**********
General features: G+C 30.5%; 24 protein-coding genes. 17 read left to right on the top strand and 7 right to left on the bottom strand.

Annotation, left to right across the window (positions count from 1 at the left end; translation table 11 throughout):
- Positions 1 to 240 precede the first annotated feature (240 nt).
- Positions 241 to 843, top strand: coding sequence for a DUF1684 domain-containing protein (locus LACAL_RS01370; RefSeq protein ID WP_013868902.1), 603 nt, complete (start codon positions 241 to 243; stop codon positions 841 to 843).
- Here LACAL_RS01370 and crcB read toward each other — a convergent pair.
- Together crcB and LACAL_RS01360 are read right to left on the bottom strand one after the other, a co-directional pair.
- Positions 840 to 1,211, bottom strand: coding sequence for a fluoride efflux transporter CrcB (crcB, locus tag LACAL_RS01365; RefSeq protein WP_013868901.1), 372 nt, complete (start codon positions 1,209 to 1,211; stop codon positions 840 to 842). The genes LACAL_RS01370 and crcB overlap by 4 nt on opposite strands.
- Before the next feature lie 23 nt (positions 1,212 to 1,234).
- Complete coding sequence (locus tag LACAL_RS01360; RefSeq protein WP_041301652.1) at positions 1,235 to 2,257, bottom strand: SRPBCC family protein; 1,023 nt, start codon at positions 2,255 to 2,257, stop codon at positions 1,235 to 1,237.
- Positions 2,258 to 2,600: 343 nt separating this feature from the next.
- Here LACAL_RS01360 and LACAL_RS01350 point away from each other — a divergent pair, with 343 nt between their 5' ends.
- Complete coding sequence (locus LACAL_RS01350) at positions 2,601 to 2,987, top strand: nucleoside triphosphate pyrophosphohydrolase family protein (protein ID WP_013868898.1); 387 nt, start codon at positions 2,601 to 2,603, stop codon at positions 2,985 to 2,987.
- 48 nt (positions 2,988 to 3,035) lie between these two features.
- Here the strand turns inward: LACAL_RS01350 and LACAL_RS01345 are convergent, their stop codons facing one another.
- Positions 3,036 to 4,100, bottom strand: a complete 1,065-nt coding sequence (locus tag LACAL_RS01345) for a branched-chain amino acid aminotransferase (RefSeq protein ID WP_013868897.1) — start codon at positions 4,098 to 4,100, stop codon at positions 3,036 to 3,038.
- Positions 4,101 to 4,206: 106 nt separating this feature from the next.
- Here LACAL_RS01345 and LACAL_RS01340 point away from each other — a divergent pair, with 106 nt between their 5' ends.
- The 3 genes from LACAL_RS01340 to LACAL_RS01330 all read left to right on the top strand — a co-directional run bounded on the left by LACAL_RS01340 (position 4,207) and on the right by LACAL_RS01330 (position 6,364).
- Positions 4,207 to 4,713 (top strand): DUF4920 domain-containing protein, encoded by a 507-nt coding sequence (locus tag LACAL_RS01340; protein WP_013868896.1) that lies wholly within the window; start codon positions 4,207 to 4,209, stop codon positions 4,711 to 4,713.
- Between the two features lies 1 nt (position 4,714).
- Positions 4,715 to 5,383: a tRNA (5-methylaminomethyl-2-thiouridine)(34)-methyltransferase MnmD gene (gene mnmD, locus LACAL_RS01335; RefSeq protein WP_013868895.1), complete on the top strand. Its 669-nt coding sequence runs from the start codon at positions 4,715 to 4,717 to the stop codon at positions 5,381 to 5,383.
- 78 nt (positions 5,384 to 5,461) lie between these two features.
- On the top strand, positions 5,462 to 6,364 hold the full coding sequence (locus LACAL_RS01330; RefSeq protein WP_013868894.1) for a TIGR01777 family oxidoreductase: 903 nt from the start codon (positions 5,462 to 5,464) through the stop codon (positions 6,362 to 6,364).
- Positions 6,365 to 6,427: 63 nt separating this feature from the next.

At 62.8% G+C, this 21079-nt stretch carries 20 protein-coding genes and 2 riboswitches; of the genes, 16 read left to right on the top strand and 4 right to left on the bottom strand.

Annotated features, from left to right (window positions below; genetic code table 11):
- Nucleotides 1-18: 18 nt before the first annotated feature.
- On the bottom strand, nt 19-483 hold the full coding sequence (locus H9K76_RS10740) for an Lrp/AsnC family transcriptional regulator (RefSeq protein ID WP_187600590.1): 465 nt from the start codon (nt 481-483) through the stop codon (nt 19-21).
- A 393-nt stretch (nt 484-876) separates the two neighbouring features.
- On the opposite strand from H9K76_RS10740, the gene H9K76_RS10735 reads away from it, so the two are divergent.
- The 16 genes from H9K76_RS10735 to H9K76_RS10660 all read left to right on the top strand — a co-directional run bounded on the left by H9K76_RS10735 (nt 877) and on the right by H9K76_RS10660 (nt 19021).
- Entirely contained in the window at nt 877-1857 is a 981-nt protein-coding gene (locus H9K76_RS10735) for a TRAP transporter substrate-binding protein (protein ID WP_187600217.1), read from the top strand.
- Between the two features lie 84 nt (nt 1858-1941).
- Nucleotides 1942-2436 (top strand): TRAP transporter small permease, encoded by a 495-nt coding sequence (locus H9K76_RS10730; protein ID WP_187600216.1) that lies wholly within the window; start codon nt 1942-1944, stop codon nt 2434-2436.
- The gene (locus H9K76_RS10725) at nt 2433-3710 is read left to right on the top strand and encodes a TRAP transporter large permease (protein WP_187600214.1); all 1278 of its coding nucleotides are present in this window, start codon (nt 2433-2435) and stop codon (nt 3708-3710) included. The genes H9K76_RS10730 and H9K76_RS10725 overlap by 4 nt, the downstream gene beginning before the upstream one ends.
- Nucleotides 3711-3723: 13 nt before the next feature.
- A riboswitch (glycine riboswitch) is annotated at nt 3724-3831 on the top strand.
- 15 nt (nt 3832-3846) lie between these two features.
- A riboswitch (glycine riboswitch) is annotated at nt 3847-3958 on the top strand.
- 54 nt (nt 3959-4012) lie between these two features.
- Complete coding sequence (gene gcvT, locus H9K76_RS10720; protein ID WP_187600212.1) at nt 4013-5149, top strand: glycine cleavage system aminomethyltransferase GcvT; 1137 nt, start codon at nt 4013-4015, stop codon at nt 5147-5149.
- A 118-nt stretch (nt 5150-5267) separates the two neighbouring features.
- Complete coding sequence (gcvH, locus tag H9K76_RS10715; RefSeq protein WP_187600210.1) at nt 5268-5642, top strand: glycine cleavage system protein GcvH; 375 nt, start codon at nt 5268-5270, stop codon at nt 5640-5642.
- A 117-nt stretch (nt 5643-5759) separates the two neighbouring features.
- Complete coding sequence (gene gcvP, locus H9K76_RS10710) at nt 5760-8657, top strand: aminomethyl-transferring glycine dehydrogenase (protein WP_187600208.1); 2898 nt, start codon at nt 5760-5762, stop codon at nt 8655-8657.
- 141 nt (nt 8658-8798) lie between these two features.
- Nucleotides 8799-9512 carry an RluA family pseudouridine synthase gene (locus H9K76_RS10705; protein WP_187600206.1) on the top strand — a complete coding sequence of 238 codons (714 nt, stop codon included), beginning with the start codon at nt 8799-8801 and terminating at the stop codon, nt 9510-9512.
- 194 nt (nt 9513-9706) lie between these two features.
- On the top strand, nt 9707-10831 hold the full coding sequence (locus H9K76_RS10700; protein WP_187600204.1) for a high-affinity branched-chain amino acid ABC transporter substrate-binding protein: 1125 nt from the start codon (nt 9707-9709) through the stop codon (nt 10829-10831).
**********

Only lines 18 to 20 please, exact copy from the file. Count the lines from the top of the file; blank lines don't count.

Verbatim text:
- The 3 genes from LACAL_RS01340 to LACAL_RS01330 all read left to right on the top strand — a co-directional run bounded on the left by LACAL_RS01340 (position 4,207) and on the right by LACAL_RS01330 (position 6,364).
- Positions 4,207 to 4,713 (top strand): DUF4920 domain-containing protein, encoded by a 507-nt coding sequence (locus tag LACAL_RS01340; protein WP_013868896.1) that lies wholly within the window; start codon positions 4,207 to 4,209, stop codon positions 4,711 to 4,713.
- Between the two features lies 1 nt (position 4,714).